Iranian women’s national soccer team player, and Emory University team member Melika Mohammadi, tragically died in a car accident last week, while visiting Iran.
On Sunday, she was commemorated at Tehran’s Azadi Stadium before her repatriation to the United States for burial.
Born in the southern Iranians city of Shiraz in 2000, Mohammadi died on December 24 at the age of 23 in a car accident near the city of Bam in eastern Iran where she played for the city’s Khatoon FC, the winner of the 2022-2013 Iranian league title.
“Melika was also a women’s right activist and large empowering force to younger generations,” her teammates at Emory women’s soccer team for which she played for two years wrote on Instagram.
Female fans of Esteghlal FC honoring the memory of Mohammadi at a match in Tehran on December 30.
“She really wanted to empower other women in Iran and had plans for setting up several soccer schools in Iran with her own money to help other girls whose training opportunities are very limited,” a family member told Iran International.
The memorial during which Mohammadi’s flag-draped coffin was carried by military guards was attended by Mohammadi’s parents and other family members, friends, some sports officials, and several athletes.
Mohammadi’s sister, Aida who was wearing her sister’s number 18 national team shirt, and several others, ran a victory round at the stadium Sunday in her honor.
This was the first time such a ceremony was being held for a female athlete at Azadi Stadium. As a woman, Mohammadi had never practiced or played there due to an unwritten ban.
Women have not even been allowed to watch men’s matches at Azadi and other stadiums for four decades, except in a few rare cases, due to the ban. The world’s soccer authority (FIFA) has tried to convince the Islamic Republic for nearly a decade to lift the ban on women attending stadiums to watch male players. In recent months the ban has been relaxed somewhat.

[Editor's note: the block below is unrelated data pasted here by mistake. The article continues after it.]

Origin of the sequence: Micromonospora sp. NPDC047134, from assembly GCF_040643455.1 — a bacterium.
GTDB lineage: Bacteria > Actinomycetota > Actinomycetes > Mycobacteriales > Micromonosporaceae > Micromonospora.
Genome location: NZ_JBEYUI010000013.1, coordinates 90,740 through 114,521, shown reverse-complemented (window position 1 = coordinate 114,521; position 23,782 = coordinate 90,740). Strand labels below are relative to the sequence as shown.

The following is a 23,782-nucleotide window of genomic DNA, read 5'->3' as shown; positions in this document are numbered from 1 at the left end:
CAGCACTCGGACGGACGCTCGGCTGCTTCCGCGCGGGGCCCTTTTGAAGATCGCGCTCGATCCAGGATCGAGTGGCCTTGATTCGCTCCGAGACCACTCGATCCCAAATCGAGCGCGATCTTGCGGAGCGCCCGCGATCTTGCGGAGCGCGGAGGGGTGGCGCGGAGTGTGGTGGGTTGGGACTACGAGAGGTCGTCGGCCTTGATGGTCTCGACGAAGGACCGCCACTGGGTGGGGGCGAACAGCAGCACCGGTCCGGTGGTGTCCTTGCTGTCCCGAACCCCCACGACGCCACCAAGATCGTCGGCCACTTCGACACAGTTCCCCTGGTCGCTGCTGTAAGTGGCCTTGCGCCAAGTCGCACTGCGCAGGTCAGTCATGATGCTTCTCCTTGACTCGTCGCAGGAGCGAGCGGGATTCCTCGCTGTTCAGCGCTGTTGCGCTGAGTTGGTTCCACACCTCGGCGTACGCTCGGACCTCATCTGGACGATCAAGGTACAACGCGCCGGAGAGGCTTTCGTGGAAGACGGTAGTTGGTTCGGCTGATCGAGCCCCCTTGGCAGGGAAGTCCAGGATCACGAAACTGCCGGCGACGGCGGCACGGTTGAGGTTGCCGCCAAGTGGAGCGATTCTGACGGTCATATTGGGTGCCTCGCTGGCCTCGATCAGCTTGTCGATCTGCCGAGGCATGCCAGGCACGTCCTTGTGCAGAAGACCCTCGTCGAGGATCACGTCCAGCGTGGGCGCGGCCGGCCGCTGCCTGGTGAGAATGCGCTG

Women’s matches are also never shown on TV.
Mohammadi’s coffin being carried at Azadi Stadium
Mohammadi started playing soccer from a very young age. She was invited to play for the national girls’ soccer team at the age of eleven and later to the under-17 team and the national women’s team.
Most recently, Mohammadi played as a midfielder for the national women’s soccer team. She played a pivotal role in her team in the 2022 AFC Women’s Asia Cup, the first ever win in the games for Iran’s women’s team.
Since the age of 13, when she moved to the United States with her family, Mohammadi had also simultaneously played for Walt Whitman High School in Bethesda, Maryland as well as Emory University of Atlanta, Georgia, from where she received her Bachelor of Science in anthropology and human biology.
To be able to play for the national team in Iran and study in the US, she had to travel back and forth between Iran and the United States throughout these years.
Her mother said in a speech at the memorial ceremony at Hafezieh Stadium of Shiraz that her daughter decided to play in the Iranian league and the national team to help “shatter the glass ceiling” keeping Iranian women from success.
In the past few days Mohammadi has been remembered by fans with posters, silence, and chants at several matches.
Video posted by former national team coach, Maryam Irandoust, shows Melika and her teammates singing on a train during a tour.
“Iranian women who do not have a share of Azadi Stadium are only given their right of presence there after they die, … Melika Mohammadi is truly commemorated only when women can freely be [allowed] presence at Azadi,” one of the tweets about the event read.
“Alas that Melika came to Azadi Stadium, for the first and last time, in these circumstances,” the very popular former TV football commentator and producer Adel Ferdosipour, who attended the ceremony at Azadi Stadium, told reporters referring to the unwritten ban on women’s team practicing and playing at the stadium like men’s team.
“Melika darling, you were the reason … Iranian female soccer players could go Azadi Stadium, a stadium where they had never trained there even once,” Hajar Dabbaghi, another national soccer team player wrote on Instagram while criticizing male soccer players for failing to show up at Melika’s remembrance.